According to the Intergovernmental Panel on Climate Change (IPCC), reducing carbon emissions from our food sector is absolutely essential to combat climate change. The most recent report of the expert group was devoted to land and agriculture, but there was no question of how oceans in general could contribute to this struggle.
Algae, perceived by some as little more than marine debris on the beach, could be a new player in the effort to mitigate climate change. That's what UC Santa Barbara researchers say, who have studied the carbon offset potential of algae aquaculture.
"This is not a quick fix, nor an industry that still exists," said Halley Froehlich, assistant professor in the department of environmental studies and the department of ecology, evolution and marine biology. "But he has huge potential." Froehlich is the lead author of the world's first global scale assessment of the carbon sequestration scale potential of marine algae aquaculture, found in Current Biology.
According to Froehlich and his co-authors Jamie Afferbach, Melanie Frazier and Benjamin Halpern of the National Center for Ecological Analysis and Synthesis, who synthesized various datasets from the scientific literature, seaweed aquaculture could be a powerful new way to sequester carbon. The process would involve cultivating and harvesting algae to sink the algae into the depths of the ocean, where the carbon stored in its tissues would remain "buried".
"We really wanted to know if this could be beneficial, but also be realistic about its potential," said Froehlich about the research, which she has limited by such constraints as nutrients, temperature and energy. 39 geographical adequacy, as well as an assessment of growth and cost of production. Researchers also looked at the potential for mitigation at different scales with a focus on the food sector – a major source of greenhouse gases and a major obstacle to tackling climate change.
According to the study, there is a large favorable area – about 48 million square kilometers – in which algae could be grown. A relatively small proportion (0.001%) would be enough to make the entire global carbon-neutral aquaculture sector.
However, the benefits are not commensurate with the global greenhouse gas emitting sector, which is much higher, partly because of cost and growth constraints, Froehlich said. Marine algae cultivation will not be enough to offset emissions from global food production, but could be a useful new tool in a suite that includes other carbon reduction and offsetting measures such as cleaner energy sources , reforestation and protection of carbon sinks.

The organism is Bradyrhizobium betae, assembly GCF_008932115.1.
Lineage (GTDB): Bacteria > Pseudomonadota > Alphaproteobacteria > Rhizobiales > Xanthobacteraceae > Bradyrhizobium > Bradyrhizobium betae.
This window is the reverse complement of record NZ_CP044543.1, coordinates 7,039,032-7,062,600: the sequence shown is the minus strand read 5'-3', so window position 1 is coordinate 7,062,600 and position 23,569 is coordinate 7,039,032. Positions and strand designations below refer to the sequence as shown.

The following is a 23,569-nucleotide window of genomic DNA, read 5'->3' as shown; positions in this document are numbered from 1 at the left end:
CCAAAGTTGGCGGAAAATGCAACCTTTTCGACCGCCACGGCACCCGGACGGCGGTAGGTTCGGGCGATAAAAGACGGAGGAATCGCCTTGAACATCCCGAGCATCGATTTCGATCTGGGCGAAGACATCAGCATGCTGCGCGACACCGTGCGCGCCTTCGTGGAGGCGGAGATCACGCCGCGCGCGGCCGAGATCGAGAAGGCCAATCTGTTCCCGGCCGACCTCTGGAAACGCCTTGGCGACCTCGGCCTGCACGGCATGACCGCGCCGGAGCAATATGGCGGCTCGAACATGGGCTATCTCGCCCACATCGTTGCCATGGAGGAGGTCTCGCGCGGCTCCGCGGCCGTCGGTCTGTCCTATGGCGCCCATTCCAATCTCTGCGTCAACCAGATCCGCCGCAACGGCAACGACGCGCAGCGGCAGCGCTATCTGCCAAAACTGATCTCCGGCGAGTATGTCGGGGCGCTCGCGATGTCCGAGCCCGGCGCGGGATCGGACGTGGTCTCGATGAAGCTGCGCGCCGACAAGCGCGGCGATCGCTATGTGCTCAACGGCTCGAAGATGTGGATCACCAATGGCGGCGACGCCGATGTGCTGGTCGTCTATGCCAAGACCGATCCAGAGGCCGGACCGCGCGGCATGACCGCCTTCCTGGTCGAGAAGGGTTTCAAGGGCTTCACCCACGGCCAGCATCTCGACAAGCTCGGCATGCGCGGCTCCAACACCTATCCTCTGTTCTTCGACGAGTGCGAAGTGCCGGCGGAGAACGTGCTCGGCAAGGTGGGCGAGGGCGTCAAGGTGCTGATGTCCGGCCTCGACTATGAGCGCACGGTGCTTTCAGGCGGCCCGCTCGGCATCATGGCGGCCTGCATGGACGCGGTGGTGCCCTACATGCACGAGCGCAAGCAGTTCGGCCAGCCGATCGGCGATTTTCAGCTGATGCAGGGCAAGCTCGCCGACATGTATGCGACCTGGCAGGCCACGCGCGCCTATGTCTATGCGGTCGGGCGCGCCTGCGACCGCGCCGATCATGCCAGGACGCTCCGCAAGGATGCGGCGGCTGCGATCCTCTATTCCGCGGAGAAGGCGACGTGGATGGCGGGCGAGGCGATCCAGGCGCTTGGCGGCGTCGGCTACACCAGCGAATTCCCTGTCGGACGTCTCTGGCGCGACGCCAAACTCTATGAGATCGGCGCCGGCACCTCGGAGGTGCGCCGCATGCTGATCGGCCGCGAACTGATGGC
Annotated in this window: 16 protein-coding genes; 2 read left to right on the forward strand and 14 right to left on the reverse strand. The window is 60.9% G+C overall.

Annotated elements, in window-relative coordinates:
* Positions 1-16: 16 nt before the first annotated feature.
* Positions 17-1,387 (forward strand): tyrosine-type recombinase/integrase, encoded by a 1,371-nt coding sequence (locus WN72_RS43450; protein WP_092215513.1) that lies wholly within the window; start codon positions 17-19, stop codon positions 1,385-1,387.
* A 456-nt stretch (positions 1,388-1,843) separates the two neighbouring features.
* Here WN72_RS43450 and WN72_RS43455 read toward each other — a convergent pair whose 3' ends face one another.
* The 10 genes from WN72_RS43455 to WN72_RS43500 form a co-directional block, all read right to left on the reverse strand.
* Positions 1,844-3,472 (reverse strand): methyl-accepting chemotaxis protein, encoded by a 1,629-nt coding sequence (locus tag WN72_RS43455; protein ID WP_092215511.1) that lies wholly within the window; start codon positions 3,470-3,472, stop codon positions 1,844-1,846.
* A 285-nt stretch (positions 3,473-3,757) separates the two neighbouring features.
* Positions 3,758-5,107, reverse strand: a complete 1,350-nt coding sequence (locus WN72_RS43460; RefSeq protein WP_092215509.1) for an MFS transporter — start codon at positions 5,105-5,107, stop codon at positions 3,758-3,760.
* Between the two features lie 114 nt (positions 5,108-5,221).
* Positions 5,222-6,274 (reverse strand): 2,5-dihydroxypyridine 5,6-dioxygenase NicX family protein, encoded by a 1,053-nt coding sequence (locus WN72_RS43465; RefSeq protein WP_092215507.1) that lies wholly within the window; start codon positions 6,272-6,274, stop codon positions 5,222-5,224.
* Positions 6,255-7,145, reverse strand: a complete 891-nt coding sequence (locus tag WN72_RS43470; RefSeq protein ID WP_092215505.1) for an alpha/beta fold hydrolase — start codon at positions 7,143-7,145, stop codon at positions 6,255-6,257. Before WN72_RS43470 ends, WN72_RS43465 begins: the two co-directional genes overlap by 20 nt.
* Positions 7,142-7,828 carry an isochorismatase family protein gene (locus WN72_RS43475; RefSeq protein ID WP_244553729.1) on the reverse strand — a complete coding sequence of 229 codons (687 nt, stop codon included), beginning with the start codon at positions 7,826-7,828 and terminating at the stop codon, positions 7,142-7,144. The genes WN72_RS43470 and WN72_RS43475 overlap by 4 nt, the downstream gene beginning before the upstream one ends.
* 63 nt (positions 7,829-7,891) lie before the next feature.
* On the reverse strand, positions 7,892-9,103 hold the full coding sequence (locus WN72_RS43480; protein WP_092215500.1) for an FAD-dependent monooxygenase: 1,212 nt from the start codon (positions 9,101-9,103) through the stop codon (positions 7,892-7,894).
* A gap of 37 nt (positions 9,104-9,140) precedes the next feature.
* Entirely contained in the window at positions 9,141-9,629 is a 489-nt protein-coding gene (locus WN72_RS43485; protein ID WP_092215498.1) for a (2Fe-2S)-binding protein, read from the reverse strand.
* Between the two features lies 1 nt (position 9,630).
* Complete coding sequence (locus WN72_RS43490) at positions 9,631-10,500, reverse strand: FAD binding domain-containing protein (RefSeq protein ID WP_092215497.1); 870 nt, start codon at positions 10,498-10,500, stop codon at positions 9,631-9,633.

Research has shown that growing seaweeds that reduce greenhouse gases could have the greatest potential for achieving local and regional carbon neutrality goals. California is particularly well-prepared to take advantage of the alleviating benefits of seaweed aquaculture, given its state's aggressive policy to combat climate change and its long, nutrient-rich coastline. Only 3.8% of the West Coast Exclusive Economic Zone (a marine area not exceeding 200 nautical miles from the coast) would be sufficient to offset the carbon produced by the state's agricultural sector.
Compared to the rest of the world, seaweed aquaculture in the United States is still in its infancy.
"The vast majority of marine algae aquaculture occurs in Southeast Asia," Froehlich said. Although there was no measurable algal breeding in the United States in 2016 – the last period of the study – small algae farms are beginning to appear in the United States, although act primarily on food and other commercial purposes, and not on carbon sequestration.
Mr Froehlich pointed out that the United States is the world's second largest emitter of greenhouse gases, stressing the need to find solutions such as growing algae to mitigate millions of tons of carbon dioxide equivalent that the country issues each year. Fortunately, the cultivation of algae has other beneficial effects on the environment, she noted.
"We like to call it" charismatic carbon "because it has additional benefits, such as potentially providing habitat for fish and marine life, reducing ocean acidification and oxygen depletion, and absorbing excess nutrients in local areas.
The beneficial effects on climate of seaweed cultivation far outweigh the fact that it can not completely offset the greenhouse gas emissions from the country's food production. In fact, according to co-author Halpern, there is not and will never be a unique tool for dealing with climate change.
"The problem has become too important for simple solutions," he said. "We need everyone on the bridge." Although solutions to climate change are not easy, he added, the more strategies there are, the better.
"The big advantage is that if we can deploy many different strategies, from seaweed cultivation to renewable energy to energy efficiency, the solution is more resilient," said Halpern.
To make it a real option in the United States, the policy should allow and accelerate the cultivation of algae for carbon sequestration, farmers should react by significantly increasing production and the carbon market should expand to offer higher prices .
In the meantime, research will continue to explore the potential of algae culture to mitigate the effects of climate change.
"My colleagues and I are evaluating alternative ways with algae to find the best value for money for reducing carbon emissions," said Froehlich. Since algae are also subject to the effects of climate change, a better understanding of how they could be affected would greatly inform how they could be grown and managed in the long term.